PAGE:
310 F2d 436 Tracy v. Finn Equipment Company

310 F.2d 436

John TRACY, Plaintiff-Appellee,
The FINN EQUIPMENT COMPANY, Defendant-Appellant.

No. 14840.

United States Court of Appeals Sixth Circuit.

Nov. 26, 1962.

J. H. Doughty and Richard L. Carson, Knoxville, Tenn., Hodges, Doughty & Carson, Knoxville, Tenn., of counsel, for appellant.

Foster D. Arnett and Jack B. Draper, Knoxville, Tenn., Zelenko & Elkind, New York City, of counsel, for appellee.

Before WEICK and O'SULLIVAN, Circuit Judges, and LEVIN, District judge.

WEICK, Circuit Judge.

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Plaintiff's action in the District Court was to recover damages for personal injuries sustained while using a mulching machine manufacured by defendant which resulted in the amputation of his left hand.


His complaint contained two counts, one in negligence, and the other in implied warranty, both of which were submitted by the trial court to the jury, resulting in a general verdict for plaintiff in the amount of $65,000. The court granted defendant a new trial for error in submitting to the jury the count based on implied warranty. An appeal was taken. We reversed on the ground that under the two-issue rule, in force in Tennessee by virtue of statutory provision, plaintiff could recover on the negligence count despite the error in submitting the count on implied warranty, if the negligence count had been submitted to the jury free from error. 6 Cir., 290 F.2d 498, certiorari denied 368 U.S. 826, 82 S.Ct. 47, 7 L.Ed.2d 30. The District Court, finding no error in respect to the negligence count, entered judgment on the verdict in favor of plaintiff.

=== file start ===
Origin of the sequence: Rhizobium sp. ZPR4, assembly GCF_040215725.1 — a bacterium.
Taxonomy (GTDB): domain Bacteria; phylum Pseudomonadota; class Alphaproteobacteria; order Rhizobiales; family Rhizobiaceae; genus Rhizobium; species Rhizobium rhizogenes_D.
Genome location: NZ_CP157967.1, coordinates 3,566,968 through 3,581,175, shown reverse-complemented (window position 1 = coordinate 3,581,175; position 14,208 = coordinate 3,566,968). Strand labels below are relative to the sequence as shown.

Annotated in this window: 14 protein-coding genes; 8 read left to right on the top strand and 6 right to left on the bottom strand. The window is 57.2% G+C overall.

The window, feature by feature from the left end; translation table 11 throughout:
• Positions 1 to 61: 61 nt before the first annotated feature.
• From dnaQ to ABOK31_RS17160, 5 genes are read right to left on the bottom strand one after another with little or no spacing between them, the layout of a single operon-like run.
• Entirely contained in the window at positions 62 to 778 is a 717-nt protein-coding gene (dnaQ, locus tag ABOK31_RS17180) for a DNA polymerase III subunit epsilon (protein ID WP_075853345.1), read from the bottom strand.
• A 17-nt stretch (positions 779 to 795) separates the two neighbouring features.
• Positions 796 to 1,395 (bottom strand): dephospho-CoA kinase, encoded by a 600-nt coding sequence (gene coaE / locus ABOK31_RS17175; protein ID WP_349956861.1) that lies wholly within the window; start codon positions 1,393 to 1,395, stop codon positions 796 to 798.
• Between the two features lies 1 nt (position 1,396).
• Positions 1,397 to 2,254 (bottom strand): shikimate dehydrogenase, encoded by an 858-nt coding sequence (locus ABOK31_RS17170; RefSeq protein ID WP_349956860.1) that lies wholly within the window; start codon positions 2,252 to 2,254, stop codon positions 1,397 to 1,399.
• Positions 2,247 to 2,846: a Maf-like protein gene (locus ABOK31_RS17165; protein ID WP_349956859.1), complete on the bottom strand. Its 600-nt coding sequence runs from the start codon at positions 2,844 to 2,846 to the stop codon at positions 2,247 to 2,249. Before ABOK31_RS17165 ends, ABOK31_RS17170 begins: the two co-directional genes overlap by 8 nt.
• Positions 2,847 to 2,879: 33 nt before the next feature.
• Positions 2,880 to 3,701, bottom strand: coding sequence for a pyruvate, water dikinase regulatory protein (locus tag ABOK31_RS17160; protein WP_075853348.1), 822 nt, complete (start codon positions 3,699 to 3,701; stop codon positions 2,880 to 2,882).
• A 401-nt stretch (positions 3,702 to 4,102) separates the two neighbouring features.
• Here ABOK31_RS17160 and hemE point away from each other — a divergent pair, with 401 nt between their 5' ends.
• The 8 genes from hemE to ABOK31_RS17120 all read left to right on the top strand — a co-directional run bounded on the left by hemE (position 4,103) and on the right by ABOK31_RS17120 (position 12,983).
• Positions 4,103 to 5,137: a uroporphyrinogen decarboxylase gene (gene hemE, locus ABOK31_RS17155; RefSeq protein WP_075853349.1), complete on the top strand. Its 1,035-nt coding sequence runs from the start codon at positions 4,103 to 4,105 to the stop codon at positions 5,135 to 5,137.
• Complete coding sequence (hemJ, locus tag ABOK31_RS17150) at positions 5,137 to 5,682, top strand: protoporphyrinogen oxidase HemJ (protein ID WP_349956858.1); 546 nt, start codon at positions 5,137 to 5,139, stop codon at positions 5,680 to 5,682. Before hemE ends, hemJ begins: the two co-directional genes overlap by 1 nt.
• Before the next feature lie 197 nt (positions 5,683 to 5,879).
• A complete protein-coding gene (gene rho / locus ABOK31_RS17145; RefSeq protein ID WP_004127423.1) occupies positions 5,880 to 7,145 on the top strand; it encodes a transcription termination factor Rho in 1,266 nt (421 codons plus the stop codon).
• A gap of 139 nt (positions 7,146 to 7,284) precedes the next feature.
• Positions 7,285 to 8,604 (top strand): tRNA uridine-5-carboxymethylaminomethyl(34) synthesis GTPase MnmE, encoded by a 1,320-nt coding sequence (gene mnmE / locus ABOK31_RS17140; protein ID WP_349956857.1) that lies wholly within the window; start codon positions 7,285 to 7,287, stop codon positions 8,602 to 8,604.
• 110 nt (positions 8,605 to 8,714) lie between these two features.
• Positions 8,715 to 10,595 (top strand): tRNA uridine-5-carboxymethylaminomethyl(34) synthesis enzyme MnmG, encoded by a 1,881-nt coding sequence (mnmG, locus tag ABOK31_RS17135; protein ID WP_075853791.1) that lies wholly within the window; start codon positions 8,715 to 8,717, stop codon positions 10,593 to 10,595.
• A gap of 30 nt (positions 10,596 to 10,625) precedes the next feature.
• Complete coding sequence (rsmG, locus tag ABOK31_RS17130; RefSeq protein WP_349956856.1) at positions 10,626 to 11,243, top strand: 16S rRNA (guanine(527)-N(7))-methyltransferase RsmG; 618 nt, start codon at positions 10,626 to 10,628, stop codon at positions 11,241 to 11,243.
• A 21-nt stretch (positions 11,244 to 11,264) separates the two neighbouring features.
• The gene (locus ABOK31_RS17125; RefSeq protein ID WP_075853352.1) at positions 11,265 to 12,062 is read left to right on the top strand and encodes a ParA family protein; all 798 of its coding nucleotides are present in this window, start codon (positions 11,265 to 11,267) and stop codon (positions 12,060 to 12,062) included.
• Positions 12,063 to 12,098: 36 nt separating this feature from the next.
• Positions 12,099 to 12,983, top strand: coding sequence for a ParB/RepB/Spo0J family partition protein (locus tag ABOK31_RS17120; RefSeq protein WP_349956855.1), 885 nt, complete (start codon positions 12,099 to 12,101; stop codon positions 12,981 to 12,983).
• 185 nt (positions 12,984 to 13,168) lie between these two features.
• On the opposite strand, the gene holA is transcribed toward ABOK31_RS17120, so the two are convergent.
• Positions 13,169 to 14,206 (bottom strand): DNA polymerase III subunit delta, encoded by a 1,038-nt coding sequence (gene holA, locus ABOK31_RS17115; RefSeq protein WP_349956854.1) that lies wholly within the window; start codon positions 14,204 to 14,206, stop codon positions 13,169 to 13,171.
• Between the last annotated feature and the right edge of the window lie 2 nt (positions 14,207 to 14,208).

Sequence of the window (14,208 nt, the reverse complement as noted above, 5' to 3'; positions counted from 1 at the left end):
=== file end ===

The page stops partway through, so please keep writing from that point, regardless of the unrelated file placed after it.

The present appeal involves the question whether the negligence count was submitted to the jury free from error. Defendant claims that the court should have directed a verdict in its favor because there was no substantial evidence of negligence on its part in the design and manufacture of the machine; that plaintiff was guilty of contributory negligence as a matter of law; that the court erred in his instructions to the jury.


It was the claim of plaintiff that under the law of New York where the accident took place, a manufacturer of a machine, which is dangerous because of the way it functions, owes to those who use it a duty to make it free from latent defects and concealed dangers. In order to recover, however, the user must allege and prove the existence of the latent defect or danger not known to him or discernible from a reasonable inspection. Inman v. Binghamton Housing Authority, 3, N.Y.2d 137, 164 N.Y.S.2d 699, 143 N.E.2d 895, 59 A.L.R.2d 1072; Campo v. Schofield, 301 N.Y. 468, 95 N.E.2d 802; Messina v. Clark Equipment Co., 263 F.2d 291 (C.A.2).